Dear Editor,

Perhaps the most infor­mative sen­tence in Chris Boyajian’s piece last week “Why Cruz is the only RINO we should worry about” was its opening line: “Repub­lican lead­ership took another hit from the con­ser­v­ative wing of the Repub­lican Party with the resur­facing of the ‘Defund Oba­macare’ ini­tiative last week and Sen. Ted Cruz’s sub­se­quent jump into the national spot­light.” While the two-party system cer­tainly allows for broad def­i­n­i­tions of political leanings, each party’s ide­ology tends to be agreed upon, at least from a top-level per­spective. The Repub­lican Party is sup­posed to be con­ser­v­ative. There is no con­ser­v­ative wing of the Repub­lican Party, they are all conservatives.

Cur­rently a crisis is raging inside the Repub­lican Party over what it means to be a con­ser­v­ative today. In  that crisis, the strong leaders of the not-too-distant neocon past are quickly losing ground to more tra­di­tional con­ser­v­a­tives. Thus the party lacks a center of gravity. But Repub­licans are well on their way to re-estab­lishing one. Sen. Ted Cruz appears to be an emerging voice in the national party, and he has become so largely at the expense of the Repub­lican House lead­ership as well as that of the Senate.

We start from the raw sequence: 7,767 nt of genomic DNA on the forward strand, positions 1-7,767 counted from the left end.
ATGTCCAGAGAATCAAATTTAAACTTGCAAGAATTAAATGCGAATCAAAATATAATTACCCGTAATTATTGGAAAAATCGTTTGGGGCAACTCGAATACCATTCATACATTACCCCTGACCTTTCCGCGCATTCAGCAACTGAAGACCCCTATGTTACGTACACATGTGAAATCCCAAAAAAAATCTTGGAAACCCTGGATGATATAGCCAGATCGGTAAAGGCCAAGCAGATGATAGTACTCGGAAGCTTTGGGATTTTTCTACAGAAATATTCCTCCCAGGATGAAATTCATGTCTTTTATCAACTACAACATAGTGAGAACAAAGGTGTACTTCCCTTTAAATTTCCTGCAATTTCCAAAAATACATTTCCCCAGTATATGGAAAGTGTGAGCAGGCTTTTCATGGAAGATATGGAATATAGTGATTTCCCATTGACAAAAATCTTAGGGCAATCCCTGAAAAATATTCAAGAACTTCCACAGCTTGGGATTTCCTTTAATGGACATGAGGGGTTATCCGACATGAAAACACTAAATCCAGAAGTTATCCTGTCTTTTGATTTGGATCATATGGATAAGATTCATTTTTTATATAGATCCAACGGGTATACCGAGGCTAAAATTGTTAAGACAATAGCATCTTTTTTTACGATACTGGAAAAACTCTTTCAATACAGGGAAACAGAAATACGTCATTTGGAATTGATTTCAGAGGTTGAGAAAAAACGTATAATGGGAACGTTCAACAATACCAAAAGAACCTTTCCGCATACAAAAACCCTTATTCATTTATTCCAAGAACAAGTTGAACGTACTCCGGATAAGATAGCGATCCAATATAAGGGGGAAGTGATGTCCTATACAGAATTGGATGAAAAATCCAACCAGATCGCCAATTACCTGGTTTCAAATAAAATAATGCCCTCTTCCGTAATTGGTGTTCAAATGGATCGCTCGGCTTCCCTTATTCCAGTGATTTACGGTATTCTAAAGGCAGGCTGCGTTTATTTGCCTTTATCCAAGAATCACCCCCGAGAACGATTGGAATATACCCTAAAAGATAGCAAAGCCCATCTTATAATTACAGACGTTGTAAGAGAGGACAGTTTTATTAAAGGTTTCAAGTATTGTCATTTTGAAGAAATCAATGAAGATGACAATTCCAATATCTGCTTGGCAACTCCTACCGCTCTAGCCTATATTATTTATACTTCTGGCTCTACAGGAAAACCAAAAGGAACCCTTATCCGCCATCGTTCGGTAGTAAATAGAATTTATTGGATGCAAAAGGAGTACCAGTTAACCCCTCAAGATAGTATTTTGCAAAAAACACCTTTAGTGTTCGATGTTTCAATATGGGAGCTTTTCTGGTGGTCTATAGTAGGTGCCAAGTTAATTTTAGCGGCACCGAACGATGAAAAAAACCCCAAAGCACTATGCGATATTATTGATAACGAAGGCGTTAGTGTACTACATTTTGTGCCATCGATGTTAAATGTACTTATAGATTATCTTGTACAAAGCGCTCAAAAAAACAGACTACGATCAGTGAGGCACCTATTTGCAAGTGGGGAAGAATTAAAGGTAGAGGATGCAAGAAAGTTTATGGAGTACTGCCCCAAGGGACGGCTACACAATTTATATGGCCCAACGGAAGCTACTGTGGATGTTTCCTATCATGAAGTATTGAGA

To call Ted Cruz a self-aggran­dizing RINO is like saying that George Wash­ington was an egoist. Leaders are leaders for a reason.

“It’s a Won­derful Life” shows how a man with the ability to lead can have the spot­light thrust upon him. When George Bailey realized he alone could save the Bailey Building and Loan Asso­ci­ation as its chairman, he became the auto­matic center of celebrity in Bedford Falls. He took the chair­manship to revi­talize an orga­ni­zation vitally important to the towns­people, not to chase honor and glory.

If Sen. Ted Cruz is the only one who is willing to truly grab the bull by the horns and actually con­front the issues, he shouldn’t be attacked for attempting to rock the boat in a bid for per­sonal success. He should be praised for his fortitude.


Luke Adams ’16